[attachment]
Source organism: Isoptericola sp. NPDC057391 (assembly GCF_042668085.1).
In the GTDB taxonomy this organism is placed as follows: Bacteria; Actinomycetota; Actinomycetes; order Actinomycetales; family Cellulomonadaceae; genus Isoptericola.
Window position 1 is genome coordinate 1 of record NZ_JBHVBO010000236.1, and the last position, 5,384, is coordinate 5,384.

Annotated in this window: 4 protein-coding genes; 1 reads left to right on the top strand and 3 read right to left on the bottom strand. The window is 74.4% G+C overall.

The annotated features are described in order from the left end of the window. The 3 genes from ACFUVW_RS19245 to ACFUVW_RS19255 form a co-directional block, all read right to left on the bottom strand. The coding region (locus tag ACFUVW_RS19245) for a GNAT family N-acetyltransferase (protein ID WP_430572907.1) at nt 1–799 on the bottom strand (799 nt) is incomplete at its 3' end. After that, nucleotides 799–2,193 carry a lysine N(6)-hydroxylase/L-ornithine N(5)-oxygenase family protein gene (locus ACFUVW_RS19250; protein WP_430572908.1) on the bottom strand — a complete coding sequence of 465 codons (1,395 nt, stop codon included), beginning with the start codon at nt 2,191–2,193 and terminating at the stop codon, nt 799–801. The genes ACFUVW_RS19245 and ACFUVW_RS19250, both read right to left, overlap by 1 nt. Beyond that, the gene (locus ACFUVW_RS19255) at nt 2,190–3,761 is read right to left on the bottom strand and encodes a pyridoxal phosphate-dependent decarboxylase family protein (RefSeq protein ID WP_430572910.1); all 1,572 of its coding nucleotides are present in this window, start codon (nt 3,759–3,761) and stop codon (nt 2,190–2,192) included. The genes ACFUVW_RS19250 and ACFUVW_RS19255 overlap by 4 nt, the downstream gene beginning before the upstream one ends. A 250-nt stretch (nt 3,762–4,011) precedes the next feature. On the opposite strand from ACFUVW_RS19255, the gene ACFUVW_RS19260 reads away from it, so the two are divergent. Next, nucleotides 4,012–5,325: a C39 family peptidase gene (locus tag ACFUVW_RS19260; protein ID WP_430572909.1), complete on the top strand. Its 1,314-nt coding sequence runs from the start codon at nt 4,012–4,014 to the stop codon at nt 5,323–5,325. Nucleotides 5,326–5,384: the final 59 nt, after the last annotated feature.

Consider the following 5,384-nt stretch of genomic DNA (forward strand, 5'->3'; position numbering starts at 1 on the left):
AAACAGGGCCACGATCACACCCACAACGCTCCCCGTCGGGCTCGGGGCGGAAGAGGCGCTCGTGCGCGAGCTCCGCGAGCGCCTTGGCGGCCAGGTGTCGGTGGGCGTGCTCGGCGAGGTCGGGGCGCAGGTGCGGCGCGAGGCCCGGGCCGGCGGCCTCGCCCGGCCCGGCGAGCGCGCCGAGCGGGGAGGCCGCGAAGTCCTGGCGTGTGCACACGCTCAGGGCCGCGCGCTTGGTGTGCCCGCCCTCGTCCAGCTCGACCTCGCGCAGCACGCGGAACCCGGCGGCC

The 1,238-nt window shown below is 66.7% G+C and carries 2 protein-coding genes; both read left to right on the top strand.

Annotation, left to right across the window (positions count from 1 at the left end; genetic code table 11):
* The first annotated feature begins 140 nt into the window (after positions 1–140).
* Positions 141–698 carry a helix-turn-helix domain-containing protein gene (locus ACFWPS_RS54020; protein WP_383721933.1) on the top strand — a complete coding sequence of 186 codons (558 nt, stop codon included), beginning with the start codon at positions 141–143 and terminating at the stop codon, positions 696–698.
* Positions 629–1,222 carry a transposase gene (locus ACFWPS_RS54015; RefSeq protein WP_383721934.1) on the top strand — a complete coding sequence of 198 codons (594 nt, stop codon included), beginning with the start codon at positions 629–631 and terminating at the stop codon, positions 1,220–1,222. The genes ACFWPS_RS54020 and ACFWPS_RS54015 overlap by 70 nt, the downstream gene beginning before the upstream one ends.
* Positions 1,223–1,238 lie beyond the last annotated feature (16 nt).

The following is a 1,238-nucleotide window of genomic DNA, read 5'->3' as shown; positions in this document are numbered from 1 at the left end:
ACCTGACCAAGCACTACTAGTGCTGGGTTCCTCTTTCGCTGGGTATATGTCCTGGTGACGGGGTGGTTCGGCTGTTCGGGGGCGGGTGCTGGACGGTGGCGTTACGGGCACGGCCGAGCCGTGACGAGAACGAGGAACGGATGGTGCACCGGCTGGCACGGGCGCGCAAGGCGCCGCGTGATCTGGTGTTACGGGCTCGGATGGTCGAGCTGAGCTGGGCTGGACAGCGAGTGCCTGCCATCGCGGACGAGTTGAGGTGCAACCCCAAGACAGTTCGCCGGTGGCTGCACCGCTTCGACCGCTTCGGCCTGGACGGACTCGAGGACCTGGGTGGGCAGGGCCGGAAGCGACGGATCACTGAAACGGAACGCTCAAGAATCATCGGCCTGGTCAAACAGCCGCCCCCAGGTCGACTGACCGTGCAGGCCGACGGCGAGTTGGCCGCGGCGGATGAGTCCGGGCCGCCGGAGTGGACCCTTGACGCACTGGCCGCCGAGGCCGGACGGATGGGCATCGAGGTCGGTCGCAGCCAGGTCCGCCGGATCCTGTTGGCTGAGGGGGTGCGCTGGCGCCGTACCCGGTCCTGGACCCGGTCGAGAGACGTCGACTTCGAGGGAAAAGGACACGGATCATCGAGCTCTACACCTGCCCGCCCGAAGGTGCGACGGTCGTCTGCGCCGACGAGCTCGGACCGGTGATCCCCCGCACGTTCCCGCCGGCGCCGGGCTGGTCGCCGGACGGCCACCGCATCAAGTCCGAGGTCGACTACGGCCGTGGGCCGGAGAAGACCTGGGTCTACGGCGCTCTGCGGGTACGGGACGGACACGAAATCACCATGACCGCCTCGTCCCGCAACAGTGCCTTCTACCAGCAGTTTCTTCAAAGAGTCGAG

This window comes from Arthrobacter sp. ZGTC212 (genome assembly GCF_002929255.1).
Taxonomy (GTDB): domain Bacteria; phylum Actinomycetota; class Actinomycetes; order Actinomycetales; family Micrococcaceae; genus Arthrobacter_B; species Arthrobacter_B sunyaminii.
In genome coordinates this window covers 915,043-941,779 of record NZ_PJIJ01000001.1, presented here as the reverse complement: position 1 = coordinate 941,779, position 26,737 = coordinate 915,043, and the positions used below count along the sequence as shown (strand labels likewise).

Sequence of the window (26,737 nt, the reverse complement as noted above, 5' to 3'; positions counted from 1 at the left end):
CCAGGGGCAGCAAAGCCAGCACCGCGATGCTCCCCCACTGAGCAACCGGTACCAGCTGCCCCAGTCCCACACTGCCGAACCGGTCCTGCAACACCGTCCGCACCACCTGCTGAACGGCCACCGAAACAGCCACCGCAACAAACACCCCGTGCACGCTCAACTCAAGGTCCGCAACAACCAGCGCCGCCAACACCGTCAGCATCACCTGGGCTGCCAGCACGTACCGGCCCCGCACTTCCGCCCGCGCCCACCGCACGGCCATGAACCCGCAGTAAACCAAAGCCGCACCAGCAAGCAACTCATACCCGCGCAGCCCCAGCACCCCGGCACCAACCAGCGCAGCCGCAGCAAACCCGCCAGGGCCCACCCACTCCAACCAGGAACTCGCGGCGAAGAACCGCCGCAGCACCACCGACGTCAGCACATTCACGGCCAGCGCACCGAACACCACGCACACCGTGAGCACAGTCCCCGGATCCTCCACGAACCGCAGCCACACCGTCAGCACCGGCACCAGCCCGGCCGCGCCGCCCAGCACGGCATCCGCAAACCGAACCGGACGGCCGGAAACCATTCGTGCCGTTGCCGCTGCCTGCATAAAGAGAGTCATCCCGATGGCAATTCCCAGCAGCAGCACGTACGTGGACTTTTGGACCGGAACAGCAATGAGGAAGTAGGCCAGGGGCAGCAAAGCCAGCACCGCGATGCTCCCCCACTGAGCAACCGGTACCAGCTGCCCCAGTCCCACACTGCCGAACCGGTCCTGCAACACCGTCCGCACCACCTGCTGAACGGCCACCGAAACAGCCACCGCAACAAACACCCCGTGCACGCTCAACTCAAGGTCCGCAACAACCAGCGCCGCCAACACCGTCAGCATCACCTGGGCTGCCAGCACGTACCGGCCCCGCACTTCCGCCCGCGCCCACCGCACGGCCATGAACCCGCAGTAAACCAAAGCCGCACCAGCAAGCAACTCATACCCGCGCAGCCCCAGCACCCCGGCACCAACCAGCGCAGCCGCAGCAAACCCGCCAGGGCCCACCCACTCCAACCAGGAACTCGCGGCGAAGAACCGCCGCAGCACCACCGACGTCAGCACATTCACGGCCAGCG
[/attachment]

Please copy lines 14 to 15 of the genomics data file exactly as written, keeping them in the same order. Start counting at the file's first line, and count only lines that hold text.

The following is a 1,238-nucleotide window of genomic DNA, read 5'->3' as shown; positions in this document are numbered from 1 at the left end:
ACCTGACCAAGCACTACTAGTGCTGGGTTCCTCTTTCGCTGGGTATATGTCCTGGTGACGGGGTGGTTCGGCTGTTCGGGGGCGGGTGCTGGACGGTGGCGTTACGGGCACGGCCGAGCCGTGACGAGAACGAGGAACGGATGGTGCACCGGCTGGCACGGGCGCGCAAGGCGCCGCGTGATCTGGTGTTACGGGCTCGGATGGTCGAGCTGAGCTGGGCTGGACAGCGAGTGCCTGCCATCGCGGACGAGTTGAGGTGCAACCCCAAGACAGTTCGCCGGTGGCTGCACCGCTTCGACCGCTTCGGCCTGGACGGACTCGAGGACCTGGGTGGGCAGGGCCGGAAGCGACGGATCACTGAAACGGAACGCTCAAGAATCATCGGCCTGGTCAAACAGCCGCCCCCAGGTCGACTGACCGTGCAGGCCGACGGCGAGTTGGCCGCGGCGGATGAGTCCGGGCCGCCGGAGTGGACCCTTGACGCACTGGCCGCCGAGGCCGGACGGATGGGCATCGAGGTCGGTCGCAGCCAGGTCCGCCGGATCCTGTTGGCTGAGGGGGTGCGCTGGCGCCGTACCCGGTCCTGGACCCGGTCGAGAGACGTCGACTTCGAGGGAAAAGGACACGGATCATCGAGCTCTACACCTGCCCGCCCGAAGGTGCGACGGTCGTCTGCGCCGACGAGCTCGGACCGGTGATCCCCCGCACGTTCCCGCCGGCGCCGGGCTGGTCGCCGGACGGCCACCGCATCAAGTCCGAGGTCGACTACGGCCGTGGGCCGGAGAAGACCTGGGTCTACGGCGCTCTGCGGGTACGGGACGGACACGAAATCACCATGACCGCCTCGTCCCGCAACAGTGCCTTCTACCAGCAGTTTCTTCAAAGAGTCGAG